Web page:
Since there was no way to make the iPhone5 screen actually bigger without disturbing the pixel density basket they put all their eggs into, the solution was to tack an extra 176 rows of pixels at the top of the screen. This preserved the “Retina Screen” pixel density while putatively offering a modern-sized, 4” diagonal screen in a 16:9 HDTV screen ratio. In other words, this is the bigger screen you were looking for.

Except it’s not.

So back to the title of the article. The reasons people want a “bigger” screen is to make fonts easier to read. To make the keys easier to tap on the keyboard. To make links in the browsers easier to touch. Basically, the graphic elements in the iPhone’s 3.5” screen are too small for many users. That’s why they were looking for a “bigger” screen. The iPhone 5’s taller screen does nothing to resolve any of those complaints. The only way for the graphics to truly grow is to increase the height and width. By merely elongating the screen, they have done almost nothing to catch up to the larger, more involving and more productive Android screens.

So you can watch HD video without the letterboxing now, and there’s an extra row of icons. That’s about it. In return, you get letterboxing on many of your apps and pretty much all of your games, until the time their developers update them to fill in useless information on the sides. And it is indeed useless – they have to make one app to satisfy both iPhone5 owners and iPhone4S owners, which means the info on the sides can’t be integral to the app without making separate widescreen versions (which, if it happens, means there’s the possibility that you’ll have to rebuy those apps). Of all the things myriad Apple copied from Android, who knew fragmentation would be the number one feature in the iPhone5.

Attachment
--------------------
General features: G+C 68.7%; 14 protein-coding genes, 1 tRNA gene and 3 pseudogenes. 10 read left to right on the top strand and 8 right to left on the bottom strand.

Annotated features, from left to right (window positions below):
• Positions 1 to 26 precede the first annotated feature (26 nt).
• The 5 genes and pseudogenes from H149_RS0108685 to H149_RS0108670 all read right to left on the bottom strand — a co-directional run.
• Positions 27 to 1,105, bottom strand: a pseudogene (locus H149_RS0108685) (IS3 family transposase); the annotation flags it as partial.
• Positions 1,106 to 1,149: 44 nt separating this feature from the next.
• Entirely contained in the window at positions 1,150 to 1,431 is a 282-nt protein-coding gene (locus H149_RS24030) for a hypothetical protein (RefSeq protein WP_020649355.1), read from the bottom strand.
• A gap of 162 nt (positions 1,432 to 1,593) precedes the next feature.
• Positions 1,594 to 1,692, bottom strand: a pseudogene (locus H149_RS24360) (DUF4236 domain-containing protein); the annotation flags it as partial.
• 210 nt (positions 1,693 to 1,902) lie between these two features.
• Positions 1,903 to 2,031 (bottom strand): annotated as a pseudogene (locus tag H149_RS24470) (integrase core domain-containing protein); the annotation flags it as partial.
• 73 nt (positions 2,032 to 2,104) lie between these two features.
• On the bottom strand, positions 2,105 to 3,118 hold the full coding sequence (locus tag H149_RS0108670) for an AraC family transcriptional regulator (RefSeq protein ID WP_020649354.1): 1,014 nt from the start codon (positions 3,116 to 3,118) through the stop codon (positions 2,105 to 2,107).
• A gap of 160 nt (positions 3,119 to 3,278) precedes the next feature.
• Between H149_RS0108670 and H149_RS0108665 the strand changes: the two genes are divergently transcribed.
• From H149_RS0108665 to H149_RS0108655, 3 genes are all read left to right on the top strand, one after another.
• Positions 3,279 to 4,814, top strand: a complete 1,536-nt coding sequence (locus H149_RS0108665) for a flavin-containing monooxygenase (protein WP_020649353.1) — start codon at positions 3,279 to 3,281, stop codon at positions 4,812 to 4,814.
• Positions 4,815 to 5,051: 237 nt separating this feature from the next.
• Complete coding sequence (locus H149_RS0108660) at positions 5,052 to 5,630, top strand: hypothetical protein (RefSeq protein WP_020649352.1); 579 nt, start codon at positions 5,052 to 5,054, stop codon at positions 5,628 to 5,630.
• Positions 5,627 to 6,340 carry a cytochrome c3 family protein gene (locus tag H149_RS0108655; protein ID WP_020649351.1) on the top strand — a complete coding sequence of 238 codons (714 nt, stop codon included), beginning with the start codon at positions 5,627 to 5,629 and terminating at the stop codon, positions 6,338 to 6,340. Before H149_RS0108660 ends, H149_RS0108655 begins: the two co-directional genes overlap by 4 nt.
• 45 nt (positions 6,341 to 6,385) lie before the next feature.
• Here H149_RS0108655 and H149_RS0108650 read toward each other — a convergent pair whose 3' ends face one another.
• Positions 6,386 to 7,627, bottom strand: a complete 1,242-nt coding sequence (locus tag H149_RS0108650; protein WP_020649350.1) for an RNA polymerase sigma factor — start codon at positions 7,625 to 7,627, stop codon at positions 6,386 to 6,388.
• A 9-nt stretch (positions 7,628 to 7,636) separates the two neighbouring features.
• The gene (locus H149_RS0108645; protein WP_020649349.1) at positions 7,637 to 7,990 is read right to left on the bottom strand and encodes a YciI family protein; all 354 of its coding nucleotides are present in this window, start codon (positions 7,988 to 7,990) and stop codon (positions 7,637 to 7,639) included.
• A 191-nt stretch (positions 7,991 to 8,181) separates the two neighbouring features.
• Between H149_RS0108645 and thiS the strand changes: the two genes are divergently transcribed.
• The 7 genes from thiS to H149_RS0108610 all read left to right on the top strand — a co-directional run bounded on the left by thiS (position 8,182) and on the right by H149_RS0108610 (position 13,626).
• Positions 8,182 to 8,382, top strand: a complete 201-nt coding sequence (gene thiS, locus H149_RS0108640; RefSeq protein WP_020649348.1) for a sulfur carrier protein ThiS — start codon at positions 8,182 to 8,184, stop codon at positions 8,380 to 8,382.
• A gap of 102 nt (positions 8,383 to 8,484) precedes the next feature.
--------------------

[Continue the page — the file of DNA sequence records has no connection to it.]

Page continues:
I have firsthand experience with these issues – I had a widescreen TV back in 2000-2005 when there was no actual HD programming. Everything on TV had black bars on the side. But it was nice for DVDs. When HD programming finally came, the shows were still composed for square TVs, which meant anything on the sides was extraneous. But it was still a good tradeoff for me because my rear projection TV was so much bigger than the square tube TVs at the time. You won’t get this trade off with the iPhone5 screen, which is .6” shorter than the one on the Galaxy S3.

So that, in about 1,000 words, is why the newest “big” screen from Apple is anything but. Happy marketing!

The AOL of Smartphones?

The iPhone is increasingly falling behind other smartphone manufacturers in areas of customization and features, as Apple’s stubborn insistence on a “one size fits all” phone is starting to show its cracks. The lack of choice in the iPhone market has fueled Android to overtake the iPhone OS as the number one smartphone operating system worldwide, and the  Samsung Galaxy S3 actually outsold the iPhone in the U.S. last month, a feat that no single smartphone model has accomplished since the introduction of the iPhone in 2007.

Like AOL, the iPhone’s simple and easy to use interface is what made it attractive to newbies when it launched. But five years later, a lot of people find it too simple. Like AOL, the iPhone will have its place in the market. Technophobes and people who just can’t let go will still want the newest iPhone when it’s released. But unless Apple is willing to move to truly bigger screen sizes and more (any!) user customization, it will eventually become what AOL is today — once monolithic and ubiquitous, but now a sure sign of being unhip and out of touch.

Hey, maybe these two titans will merge into one company and we’ll see ads like this:

One More Essential Android App

I noticed that I overlooked one important app in my list of 15 Essential Android Apps. So here’s number 16.


Price: Free

What it does:

It’s video chat software. But the hook here is that it’s a completely cross platform video chat solution. It runs on Android, iPhone, PC, and Mac. So I can video chat with my sister’s iPad, my sister-in-law’s netbook, and my niece’s Macbook. I haven’t actually tried the 4 way feature, but I someone told me that they successfully conducted their fantasy football draft through Oovoo. The only other app that features cross platform video chat is Skype, but it’s quite buggy on Android. When you throw in the 4 way chat, it’s really a no brainer.